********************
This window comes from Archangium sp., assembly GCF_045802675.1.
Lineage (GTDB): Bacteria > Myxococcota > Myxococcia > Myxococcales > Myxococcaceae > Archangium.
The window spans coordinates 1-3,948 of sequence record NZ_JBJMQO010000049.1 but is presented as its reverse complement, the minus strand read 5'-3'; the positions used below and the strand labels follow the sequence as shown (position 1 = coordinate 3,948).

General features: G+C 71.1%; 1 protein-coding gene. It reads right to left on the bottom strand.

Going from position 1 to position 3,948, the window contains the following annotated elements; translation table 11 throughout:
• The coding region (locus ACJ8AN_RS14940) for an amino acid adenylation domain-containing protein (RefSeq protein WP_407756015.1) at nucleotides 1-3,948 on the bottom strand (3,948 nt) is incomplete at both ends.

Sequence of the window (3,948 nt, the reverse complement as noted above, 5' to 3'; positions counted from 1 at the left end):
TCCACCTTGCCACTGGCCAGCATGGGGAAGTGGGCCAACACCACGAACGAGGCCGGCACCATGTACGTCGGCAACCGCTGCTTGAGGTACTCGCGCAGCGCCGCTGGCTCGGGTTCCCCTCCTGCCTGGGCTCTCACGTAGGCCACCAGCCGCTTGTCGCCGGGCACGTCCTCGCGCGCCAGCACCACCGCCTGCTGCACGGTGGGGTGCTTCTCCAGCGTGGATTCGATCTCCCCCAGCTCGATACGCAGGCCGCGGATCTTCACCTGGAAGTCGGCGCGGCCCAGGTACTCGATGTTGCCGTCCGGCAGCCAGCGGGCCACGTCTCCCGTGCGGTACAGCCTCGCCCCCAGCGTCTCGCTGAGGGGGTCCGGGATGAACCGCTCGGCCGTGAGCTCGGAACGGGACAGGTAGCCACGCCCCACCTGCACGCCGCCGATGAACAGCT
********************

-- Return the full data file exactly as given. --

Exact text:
This window comes from Archangium sp., assembly GCF_045802675.1.
Lineage (GTDB): Bacteria > Myxococcota > Myxococcia > Myxococcales > Myxococcaceae > Archangium.
The window spans coordinates 1-3,948 of sequence record NZ_JBJMQO010000049.1 but is presented as its reverse complement, the minus strand read 5'-3'; the positions used below and the strand labels follow the sequence as shown (position 1 = coordinate 3,948).

General features: G+C 71.1%; 1 protein-coding gene. It reads right to left on the bottom strand.

Going from position 1 to position 3,948, the window contains the following annotated elements; translation table 11 throughout:
• The coding region (locus ACJ8AN_RS14940) for an amino acid adenylation domain-containing protein (RefSeq protein WP_407756015.1) at nucleotides 1-3,948 on the bottom strand (3,948 nt) is incomplete at both ends.

Sequence of the window (3,948 nt, the reverse complement as noted above, 5' to 3'; positions counted from 1 at the left end):
TCCACCTTGCCACTGGCCAGCATGGGGAAGTGGGCCAACACCACGAACGAGGCCGGCACCATGTACGTCGGCAACCGCTGCTTGAGGTACTCGCGCAGCGCCGCTGGCTCGGGTTCCCCTCCTGCCTGGGCTCTCACGTAGGCCACCAGCCGCTTGTCGCCGGGCACGTCCTCGCGCGCCAGCACCACCGCCTGCTGCACGGTGGGGTGCTTCTCCAGCGTGGATTCGATCTCCCCCAGCTCGATACGCAGGCCGCGGATCTTCACCTGGAAGTCGGCGCGGCCCAGGTACTCGATGTTGCCGTCCGGCAGCCAGCGGGCCACGTCTCCCGTGCGGTACAGCCTCGCCCCCAGCGTCTCGCTGAGGGGGTCCGGGATGAACCGCTCGGCCGTGAGCTCGGAACGGGACAGGTAGCCACGCCCCACCTGCACGCCGCCGATGAACAGCT